And that shower on Sunday
is never shameful anymore
for any of us--
no more aborted ablutions.
It's optional even, the purpose to degrease
not to rid ourselves of the stench of failure
cigarettes, spilled drinks and lavender.
When was the last time you pulled
a stranger's hair from yours in the morning?
How many hair-ties have you thrown out this month?
The coins buried in the couch are probably yours.
You're finding yourself having to change your sheets less
never wanting to burn them.

Some say you lost it, fell off.
Some say you let part of you die
but I know that it was no murder.
I know what you did with him.
You chased him right out of Dodge
the day you realized you weren't in Kansas anymore.

There's plenty in the refrigerator, pal.
Just save some for me and mine.
And if by chance you strike out again
there's always room on my couch.
We'll draw faster than fate eventually.

Currently reading:
"The Flowers of Evil" by Charles Baudelaire.


D-4: Miss. H-5: Hit.

Shit in one hand/
want in the other--
see which gets filled first.

Honey; bees; that same old shit, etc.
and why are any of us bothering
with trying to attract anymore?

Oh for fuck's sake
you've got me beat
with your metaphors
but for the record
I ain't no half-breed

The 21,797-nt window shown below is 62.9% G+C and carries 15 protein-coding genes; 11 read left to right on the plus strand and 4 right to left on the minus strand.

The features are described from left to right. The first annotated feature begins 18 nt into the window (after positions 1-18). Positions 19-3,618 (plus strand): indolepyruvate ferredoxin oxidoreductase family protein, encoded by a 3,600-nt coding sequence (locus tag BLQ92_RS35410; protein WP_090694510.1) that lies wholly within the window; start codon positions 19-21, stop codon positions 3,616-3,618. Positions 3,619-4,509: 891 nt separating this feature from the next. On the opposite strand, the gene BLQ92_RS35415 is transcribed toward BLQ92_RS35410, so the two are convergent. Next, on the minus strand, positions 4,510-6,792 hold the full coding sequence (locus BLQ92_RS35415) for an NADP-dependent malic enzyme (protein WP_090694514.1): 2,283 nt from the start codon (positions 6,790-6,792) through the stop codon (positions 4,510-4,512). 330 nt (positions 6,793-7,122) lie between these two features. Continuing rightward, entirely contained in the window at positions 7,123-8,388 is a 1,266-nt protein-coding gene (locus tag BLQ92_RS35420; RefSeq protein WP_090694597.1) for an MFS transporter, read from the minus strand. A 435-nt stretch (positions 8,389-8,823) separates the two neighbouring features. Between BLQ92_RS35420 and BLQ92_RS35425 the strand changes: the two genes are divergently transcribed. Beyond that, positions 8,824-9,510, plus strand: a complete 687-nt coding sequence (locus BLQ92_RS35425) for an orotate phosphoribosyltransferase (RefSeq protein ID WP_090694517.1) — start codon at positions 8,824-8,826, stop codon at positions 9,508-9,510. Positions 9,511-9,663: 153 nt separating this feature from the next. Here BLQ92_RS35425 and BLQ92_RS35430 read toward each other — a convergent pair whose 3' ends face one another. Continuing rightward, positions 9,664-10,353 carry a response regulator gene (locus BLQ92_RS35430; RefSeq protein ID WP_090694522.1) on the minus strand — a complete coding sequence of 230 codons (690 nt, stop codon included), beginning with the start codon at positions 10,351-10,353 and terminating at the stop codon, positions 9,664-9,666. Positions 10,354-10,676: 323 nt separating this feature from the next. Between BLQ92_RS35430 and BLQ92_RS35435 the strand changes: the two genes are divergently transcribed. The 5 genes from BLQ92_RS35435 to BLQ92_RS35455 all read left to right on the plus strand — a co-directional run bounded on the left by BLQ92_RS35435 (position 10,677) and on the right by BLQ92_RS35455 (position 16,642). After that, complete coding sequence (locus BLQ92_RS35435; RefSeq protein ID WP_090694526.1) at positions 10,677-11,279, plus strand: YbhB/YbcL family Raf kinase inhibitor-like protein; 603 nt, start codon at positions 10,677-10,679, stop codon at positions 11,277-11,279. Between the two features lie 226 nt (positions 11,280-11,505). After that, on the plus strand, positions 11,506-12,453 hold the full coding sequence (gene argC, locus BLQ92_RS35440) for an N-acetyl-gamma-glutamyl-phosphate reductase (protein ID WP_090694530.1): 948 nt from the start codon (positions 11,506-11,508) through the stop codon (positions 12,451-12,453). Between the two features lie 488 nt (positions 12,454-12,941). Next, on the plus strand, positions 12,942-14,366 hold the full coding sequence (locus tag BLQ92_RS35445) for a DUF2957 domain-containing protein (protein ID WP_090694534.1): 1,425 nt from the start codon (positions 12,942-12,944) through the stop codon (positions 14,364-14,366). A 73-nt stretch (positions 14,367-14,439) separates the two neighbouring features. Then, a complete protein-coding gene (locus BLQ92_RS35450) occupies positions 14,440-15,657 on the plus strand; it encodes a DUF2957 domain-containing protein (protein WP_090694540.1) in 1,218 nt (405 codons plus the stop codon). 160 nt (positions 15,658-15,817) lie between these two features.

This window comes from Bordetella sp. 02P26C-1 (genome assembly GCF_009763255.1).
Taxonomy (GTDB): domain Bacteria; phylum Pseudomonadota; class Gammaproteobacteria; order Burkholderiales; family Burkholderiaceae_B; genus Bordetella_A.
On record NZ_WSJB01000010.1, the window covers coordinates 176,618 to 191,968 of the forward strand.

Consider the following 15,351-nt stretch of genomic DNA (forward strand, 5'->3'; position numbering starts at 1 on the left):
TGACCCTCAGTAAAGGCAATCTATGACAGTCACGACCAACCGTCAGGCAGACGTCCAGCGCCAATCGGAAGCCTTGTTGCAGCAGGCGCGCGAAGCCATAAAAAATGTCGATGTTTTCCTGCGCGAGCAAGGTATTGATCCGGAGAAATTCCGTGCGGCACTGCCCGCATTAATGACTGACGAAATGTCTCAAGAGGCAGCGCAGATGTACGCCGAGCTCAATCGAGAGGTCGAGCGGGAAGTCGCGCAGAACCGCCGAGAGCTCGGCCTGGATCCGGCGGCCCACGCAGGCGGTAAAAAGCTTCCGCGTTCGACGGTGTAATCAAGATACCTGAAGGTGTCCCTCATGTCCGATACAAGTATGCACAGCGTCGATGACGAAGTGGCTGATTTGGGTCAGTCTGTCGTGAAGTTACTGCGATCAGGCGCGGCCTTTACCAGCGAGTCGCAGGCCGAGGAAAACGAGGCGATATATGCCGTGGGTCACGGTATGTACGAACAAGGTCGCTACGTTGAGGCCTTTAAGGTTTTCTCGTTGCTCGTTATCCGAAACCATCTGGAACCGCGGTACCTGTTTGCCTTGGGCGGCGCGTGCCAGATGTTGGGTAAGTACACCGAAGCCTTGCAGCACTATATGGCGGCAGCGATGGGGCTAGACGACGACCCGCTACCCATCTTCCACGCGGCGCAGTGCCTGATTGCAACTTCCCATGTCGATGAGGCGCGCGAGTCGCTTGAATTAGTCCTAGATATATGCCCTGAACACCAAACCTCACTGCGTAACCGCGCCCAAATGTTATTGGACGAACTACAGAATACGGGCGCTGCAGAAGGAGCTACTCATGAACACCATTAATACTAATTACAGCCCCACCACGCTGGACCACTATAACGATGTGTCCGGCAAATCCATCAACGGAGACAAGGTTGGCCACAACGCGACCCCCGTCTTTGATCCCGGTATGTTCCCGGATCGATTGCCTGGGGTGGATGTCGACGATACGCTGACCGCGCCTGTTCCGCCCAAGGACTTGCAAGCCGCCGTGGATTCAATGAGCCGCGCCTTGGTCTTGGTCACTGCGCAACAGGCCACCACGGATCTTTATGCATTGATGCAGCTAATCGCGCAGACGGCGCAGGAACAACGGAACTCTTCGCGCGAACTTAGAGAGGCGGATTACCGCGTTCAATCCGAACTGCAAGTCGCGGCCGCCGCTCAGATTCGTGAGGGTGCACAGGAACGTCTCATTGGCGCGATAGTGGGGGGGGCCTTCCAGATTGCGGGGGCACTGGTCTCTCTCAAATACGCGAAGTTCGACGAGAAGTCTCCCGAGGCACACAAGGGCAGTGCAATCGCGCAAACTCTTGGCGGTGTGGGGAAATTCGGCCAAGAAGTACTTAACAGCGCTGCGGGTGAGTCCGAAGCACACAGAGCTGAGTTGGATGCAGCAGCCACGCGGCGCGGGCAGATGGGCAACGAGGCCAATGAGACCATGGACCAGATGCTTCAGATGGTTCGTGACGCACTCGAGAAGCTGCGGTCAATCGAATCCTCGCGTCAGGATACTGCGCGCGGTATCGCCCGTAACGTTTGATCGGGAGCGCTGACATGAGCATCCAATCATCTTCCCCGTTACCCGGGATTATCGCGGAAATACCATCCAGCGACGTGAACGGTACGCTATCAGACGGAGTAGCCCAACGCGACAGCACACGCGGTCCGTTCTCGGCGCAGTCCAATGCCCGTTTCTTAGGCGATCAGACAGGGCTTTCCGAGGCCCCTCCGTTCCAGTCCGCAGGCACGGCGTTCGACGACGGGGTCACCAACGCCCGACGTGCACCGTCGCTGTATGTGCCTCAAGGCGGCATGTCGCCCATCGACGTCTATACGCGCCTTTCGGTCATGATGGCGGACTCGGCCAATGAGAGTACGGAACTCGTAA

despite the reputation.

And I can state
without losing sleep
that I shattered the
(or the left side of my bed did, rather)
and gave up trying
to hug your wind.

It'll all leave you just as empty
and the books you inherited
will tell you the same.
I'm reading them
in preparation
to write them again.

You'll see.
In print.
My friend.

One of them hit while your eyes were closed.

I thought there was an understanding.



The waiter had barely finished
correcting the list of specials
telling the two patrons what the restaurant
was out of for the evening
when the slob opened his mouth
asking "Are ya out of gin, too?"

Receiving an uncomfortable
wink and chuckle in response
he placed an order equally obnoxious:
"Gimme the cheapest gin ya got
with a little tonic in it, easy on the ice."
She was too embarrassed to order
anything more than a water after that one.

The drinks came out right before the appetizer
should've, had he not been so cheap.
He practically smacked her hand away
when she went for a second slice of bread
telling her not to spoil her appetite
and the salad arrived with the oil and vinegar
that he'd reminded her to choose to keep fit.

During the entree he bored her with stories
from his job that made him out to be almost
as indispensable as she thought the post-coitus cigarette
would be later on in order to give her some sort
of pleasure at the end of the evening, even though
she rarely smoked and felt like puking when she did.

His elbows never left the table and the food seemed to
cling to his teeth intentionally as he washed his meal down